I found this list in a very good post from Charlie O’Donnell on his blog This is going to be BIG. I don’t know him, and I didn’t know his site, but on digging I discover he has done time with Union Square Ventures, teaches entrepreneurship and practices what he preaches with a couple of startups that he runs.

But what really matters is that this is a very good list. It matches my dealings with startups and investors, on both sides of the table.

1) Strong sense of the key milestones–Entrepreneurs often ask what metrics they need to get to in order to get an investment. I often turn that question around and get them to tell me what the important milestones are.

In a nutshell: Metrics. Trackability. He adds: “Milestones are a waterfall–and having them as goals should inform product, marketing, financing, etc.” Agreed.

2) Implementation of a product strategy–More so than any other aspect of the business, the thing I see early entrepreneurs tend to drop the ball on most–myself included–is product strategy.  I’m not saying you have to know all the answers, but you should at least know what your landing pages are trying to accomplish, where they’re going wrong and what steps you’re taking to identify the solution. I like to know that, even if you haven’t figured everything out, you have a process around product–so this way I can bet that you have the tools to figure it out.

The product road map included, and this gets even more powerful when you add on the milestones in the first point. In the post he adds the practical question, “How do I know you’re not going to spend the whole financing moving the search box around when it turned out that being on mobile was more critical to your success?”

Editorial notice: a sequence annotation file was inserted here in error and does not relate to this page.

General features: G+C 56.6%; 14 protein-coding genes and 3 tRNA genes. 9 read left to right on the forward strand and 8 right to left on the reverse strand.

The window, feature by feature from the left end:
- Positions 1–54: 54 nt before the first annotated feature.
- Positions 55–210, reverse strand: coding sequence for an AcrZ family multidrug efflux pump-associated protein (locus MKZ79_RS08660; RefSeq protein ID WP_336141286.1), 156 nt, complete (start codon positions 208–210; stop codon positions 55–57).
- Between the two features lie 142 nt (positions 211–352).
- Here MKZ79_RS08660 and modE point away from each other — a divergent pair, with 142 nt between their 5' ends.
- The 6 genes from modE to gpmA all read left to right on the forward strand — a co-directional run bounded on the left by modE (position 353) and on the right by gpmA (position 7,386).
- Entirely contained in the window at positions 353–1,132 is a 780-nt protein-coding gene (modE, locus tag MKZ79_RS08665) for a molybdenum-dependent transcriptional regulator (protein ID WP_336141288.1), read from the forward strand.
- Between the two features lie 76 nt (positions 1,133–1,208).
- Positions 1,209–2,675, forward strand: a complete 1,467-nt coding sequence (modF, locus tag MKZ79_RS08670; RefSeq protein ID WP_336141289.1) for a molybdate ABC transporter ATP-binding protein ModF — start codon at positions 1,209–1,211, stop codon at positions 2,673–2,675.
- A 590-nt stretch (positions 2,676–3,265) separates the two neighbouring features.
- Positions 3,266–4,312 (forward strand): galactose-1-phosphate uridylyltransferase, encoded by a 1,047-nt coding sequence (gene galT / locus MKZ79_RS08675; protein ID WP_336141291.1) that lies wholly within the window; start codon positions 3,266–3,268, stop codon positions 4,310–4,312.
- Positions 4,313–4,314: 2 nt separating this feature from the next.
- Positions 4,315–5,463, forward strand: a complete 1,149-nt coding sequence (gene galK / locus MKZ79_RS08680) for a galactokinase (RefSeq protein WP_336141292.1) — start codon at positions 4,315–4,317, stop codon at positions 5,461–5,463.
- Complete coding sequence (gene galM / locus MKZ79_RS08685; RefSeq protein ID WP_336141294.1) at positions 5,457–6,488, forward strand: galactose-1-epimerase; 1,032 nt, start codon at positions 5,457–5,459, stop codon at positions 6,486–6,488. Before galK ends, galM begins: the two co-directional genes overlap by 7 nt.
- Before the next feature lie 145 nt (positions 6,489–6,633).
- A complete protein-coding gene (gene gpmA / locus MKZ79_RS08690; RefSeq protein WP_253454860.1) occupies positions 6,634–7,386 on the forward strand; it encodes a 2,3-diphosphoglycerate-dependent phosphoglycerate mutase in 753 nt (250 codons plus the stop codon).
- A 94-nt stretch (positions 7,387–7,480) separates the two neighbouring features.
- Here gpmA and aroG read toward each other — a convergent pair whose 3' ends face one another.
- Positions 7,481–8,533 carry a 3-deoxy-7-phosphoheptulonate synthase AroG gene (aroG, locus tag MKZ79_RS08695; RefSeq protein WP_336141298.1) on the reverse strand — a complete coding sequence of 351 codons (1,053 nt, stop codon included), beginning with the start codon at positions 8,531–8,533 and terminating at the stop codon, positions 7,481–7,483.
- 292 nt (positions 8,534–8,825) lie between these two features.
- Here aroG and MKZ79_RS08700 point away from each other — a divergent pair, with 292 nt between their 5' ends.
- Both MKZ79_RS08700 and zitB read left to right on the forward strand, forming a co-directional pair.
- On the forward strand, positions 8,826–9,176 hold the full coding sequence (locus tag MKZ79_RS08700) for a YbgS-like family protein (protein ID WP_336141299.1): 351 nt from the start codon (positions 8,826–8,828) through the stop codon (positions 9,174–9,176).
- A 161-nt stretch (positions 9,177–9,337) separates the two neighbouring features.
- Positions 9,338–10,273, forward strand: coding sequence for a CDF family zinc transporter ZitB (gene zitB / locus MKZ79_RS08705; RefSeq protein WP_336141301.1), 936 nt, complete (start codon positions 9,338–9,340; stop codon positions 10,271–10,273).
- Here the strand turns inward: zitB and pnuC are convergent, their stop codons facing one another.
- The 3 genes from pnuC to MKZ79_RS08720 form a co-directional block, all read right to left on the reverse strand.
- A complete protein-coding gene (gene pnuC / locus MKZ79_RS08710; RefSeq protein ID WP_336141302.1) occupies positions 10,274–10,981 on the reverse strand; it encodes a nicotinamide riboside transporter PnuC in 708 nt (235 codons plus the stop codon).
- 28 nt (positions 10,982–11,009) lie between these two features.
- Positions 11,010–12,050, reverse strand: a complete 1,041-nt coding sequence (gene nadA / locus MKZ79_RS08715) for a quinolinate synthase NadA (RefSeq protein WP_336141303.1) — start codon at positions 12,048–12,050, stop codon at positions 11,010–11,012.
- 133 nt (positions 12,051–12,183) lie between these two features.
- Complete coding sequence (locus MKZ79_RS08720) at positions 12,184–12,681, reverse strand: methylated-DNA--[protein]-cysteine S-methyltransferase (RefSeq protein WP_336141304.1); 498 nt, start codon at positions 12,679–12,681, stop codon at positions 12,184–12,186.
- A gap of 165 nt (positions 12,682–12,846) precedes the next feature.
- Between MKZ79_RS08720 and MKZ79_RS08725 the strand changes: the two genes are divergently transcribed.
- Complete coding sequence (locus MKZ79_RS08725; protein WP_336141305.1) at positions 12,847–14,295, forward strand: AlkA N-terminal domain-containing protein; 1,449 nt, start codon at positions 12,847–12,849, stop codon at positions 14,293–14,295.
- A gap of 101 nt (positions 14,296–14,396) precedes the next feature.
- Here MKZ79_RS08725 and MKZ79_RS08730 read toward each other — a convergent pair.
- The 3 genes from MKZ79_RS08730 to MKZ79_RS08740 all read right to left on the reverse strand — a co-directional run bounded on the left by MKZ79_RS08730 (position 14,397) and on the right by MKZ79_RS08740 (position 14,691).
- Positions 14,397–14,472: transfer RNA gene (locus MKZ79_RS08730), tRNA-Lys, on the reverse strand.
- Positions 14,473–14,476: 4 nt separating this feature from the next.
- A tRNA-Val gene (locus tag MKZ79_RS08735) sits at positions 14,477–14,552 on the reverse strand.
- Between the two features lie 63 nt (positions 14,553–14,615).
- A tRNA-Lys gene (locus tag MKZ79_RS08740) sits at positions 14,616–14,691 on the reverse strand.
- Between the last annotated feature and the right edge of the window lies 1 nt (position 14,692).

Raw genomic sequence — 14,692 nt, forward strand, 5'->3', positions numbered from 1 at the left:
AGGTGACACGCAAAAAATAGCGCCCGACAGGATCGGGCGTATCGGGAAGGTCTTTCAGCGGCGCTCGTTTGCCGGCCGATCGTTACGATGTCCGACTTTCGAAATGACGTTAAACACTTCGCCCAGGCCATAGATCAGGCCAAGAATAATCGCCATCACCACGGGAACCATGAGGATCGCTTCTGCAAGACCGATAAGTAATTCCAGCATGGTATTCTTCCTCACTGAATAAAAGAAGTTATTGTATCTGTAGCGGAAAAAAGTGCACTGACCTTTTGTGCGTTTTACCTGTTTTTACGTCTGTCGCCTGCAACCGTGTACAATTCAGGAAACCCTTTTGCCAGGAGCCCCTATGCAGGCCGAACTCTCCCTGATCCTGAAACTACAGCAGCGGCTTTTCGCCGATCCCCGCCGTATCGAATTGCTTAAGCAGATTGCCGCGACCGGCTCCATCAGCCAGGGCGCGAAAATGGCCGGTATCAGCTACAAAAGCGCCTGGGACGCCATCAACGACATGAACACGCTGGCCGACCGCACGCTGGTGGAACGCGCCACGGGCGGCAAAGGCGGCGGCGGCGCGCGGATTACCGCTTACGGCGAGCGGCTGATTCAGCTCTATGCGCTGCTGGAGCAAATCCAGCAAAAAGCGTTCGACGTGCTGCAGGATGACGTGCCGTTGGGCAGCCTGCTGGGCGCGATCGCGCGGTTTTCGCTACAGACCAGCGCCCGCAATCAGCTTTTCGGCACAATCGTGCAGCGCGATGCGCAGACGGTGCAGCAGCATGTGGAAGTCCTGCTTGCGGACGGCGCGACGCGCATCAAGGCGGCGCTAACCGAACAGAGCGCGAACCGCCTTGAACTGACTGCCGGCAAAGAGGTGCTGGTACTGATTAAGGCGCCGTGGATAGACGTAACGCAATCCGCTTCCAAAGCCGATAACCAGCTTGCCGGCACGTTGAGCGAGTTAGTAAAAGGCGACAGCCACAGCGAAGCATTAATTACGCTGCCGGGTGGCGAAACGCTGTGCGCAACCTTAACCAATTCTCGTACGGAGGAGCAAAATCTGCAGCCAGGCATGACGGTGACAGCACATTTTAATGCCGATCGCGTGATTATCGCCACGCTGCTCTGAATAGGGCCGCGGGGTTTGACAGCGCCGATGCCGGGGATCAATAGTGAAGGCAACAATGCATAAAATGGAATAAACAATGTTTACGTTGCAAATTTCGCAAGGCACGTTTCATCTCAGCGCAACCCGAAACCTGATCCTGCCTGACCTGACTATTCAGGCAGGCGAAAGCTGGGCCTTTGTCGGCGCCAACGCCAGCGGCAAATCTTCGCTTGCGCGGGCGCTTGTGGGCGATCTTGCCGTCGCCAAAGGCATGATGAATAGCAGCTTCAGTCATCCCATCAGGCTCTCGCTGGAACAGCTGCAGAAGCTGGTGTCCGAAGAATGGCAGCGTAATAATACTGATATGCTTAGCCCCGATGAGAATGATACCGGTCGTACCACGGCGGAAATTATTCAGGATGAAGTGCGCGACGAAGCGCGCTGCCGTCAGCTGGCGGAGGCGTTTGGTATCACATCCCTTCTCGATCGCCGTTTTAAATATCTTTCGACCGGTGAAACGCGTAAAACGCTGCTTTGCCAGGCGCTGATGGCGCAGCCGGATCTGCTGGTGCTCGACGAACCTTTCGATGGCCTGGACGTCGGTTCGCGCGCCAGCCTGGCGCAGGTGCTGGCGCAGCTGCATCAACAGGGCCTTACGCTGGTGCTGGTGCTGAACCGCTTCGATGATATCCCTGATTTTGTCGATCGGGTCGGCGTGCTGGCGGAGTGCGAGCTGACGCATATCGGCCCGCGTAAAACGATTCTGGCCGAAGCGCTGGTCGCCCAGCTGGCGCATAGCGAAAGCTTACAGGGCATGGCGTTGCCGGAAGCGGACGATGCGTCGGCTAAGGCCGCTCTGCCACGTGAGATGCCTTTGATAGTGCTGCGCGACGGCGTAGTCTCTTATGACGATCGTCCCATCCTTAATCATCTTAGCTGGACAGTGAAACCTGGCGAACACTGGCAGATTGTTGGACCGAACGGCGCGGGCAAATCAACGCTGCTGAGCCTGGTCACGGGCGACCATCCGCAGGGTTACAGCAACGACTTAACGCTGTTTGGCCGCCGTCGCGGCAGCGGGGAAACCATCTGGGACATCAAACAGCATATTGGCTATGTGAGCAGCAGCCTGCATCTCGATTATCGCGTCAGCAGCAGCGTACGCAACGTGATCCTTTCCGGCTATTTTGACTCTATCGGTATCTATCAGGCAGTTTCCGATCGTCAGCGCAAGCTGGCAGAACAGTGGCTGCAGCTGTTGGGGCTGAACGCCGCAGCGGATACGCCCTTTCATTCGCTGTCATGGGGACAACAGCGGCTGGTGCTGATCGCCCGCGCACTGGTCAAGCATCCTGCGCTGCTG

3)  A theory on customer acquisition–You may not even have your product out yet, but having a reasonable sense on how people are going to discover it–past the buzz around your launch–is necessary. Just tell me how the first 10,000 users who aren’t your friends find it–and if it’s viral, tell me why people pass it on other than “because there’s an invite friends link.”

And, within that, this very real note about what doesn’t work:

If your strategy is to reach out to all the bloggers in your industry and get them to write about you, that’s pretty much what every other startup is going to do–and anyone who has done it will tell you the results will likely be underwhelming.

So make it real, and also realistic. Don’t just do what everybody else has done.

4) A financing strategy that gets you *somewhere*–When I say *somewhere,* I really mean one of three outcomes: getting critical mass (whatever that is for you) or at a product milestone that makes your venture fundable, starting to get revenues or cash-flow positive. When someone asks you, “What does this money get you?” they really want to know that it gets you to some amount of users, coverage of certain platforms, first enterprise customers, whatever it is. Just something more mission critical than “18 months.”

Notice that it’s not necessarily all the way to the exit strategy. I find this very refreshing, looking at some real next step, and going back to the foundation of metrics and milestones, trackability.

5) Specific value creation –The easiest way to show value creation is to say that each customer is worth X dollars in revenue. Pair that with the cost of customer acquisition and net worth; there’s your business. I don’t care if these are wild-ass guesses–at least make some attempt at showing that at customer N, your business is worth X.

That’s a very nice summary of “value creation.” Units times price.

What I like about this post is that it gets away from the standards I find myself listing too often: exit strategy, differentiation, growth potential, defensibility, management team and so on. This different way of looking at it seems very useful to me.

Tim BerryTim Berry

Tim Berry is the founder and chairman of Palo Alto Software and Bplans.com. Follow him on Twitter @Timberry.